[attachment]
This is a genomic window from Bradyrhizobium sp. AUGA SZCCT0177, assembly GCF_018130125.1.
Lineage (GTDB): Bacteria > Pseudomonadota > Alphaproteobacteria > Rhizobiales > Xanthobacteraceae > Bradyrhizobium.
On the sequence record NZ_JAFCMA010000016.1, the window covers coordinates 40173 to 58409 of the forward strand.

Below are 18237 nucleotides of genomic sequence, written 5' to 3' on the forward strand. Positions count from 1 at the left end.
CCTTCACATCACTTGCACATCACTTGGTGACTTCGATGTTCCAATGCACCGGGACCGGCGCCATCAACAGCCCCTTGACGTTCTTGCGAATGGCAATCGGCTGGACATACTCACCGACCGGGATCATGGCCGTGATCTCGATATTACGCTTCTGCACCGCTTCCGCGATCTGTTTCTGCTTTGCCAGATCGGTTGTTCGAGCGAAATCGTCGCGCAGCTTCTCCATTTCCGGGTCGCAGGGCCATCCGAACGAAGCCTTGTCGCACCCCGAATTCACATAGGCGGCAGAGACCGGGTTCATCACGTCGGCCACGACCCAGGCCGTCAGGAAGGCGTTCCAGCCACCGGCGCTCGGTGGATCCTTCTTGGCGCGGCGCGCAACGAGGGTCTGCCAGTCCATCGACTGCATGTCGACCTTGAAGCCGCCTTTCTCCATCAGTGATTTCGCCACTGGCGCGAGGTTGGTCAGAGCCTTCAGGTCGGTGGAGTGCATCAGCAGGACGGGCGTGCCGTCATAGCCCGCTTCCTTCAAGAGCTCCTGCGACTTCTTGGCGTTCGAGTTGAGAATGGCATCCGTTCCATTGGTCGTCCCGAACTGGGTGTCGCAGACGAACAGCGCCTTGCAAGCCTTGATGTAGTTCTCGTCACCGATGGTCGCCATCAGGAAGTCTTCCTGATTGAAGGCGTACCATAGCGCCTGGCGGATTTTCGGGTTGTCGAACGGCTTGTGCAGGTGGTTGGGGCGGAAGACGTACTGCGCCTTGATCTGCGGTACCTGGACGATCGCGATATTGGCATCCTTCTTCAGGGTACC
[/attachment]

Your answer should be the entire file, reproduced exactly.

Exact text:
This is a genomic window from Bradyrhizobium sp. AUGA SZCCT0177, assembly GCF_018130125.1.
Lineage (GTDB): Bacteria > Pseudomonadota > Alphaproteobacteria > Rhizobiales > Xanthobacteraceae > Bradyrhizobium.
On the sequence record NZ_JAFCMA010000016.1, the window covers coordinates 40173 to 58409 of the forward strand.

Below are 18237 nucleotides of genomic sequence, written 5' to 3' on the forward strand. Positions count from 1 at the left end.
CCTTCACATCACTTGCACATCACTTGGTGACTTCGATGTTCCAATGCACCGGGACCGGCGCCATCAACAGCCCCTTGACGTTCTTGCGAATGGCAATCGGCTGGACATACTCACCGACCGGGATCATGGCCGTGATCTCGATATTACGCTTCTGCACCGCTTCCGCGATCTGTTTCTGCTTTGCCAGATCGGTTGTTCGAGCGAAATCGTCGCGCAGCTTCTCCATTTCCGGGTCGCAGGGCCATCCGAACGAAGCCTTGTCGCACCCCGAATTCACATAGGCGGCAGAGACCGGGTTCATCACGTCGGCCACGACCCAGGCCGTCAGGAAGGCGTTCCAGCCACCGGCGCTCGGTGGATCCTTCTTGGCGCGGCGCGCAACGAGGGTCTGCCAGTCCATCGACTGCATGTCGACCTTGAAGCCGCCTTTCTCCATCAGTGATTTCGCCACTGGCGCGAGGTTGGTCAGAGCCTTCAGGTCGGTGGAGTGCATCAGCAGGACGGGCGTGCCGTCATAGCCCGCTTCCTTCAAGAGCTCCTGCGACTTCTTGGCGTTCGAGTTGAGAATGGCATCCGTTCCATTGGTCGTCCCGAACTGGGTGTCGCAGACGAACAGCGCCTTGCAAGCCTTGATGTAGTTCTCGTCACCGATGGTCGCCATCAGGAAGTCTTCCTGATTGAAGGCGTACCATAGCGCCTGGCGGATTTTCGGGTTGTCGAACGGCTTGTGCAGGTGGTTGGGGCGGAAGACGTACTGCGCCTTGATCTGCGGTACCTGGACGATCGCGATATTGGCATCCTTCTTCAGGGTACC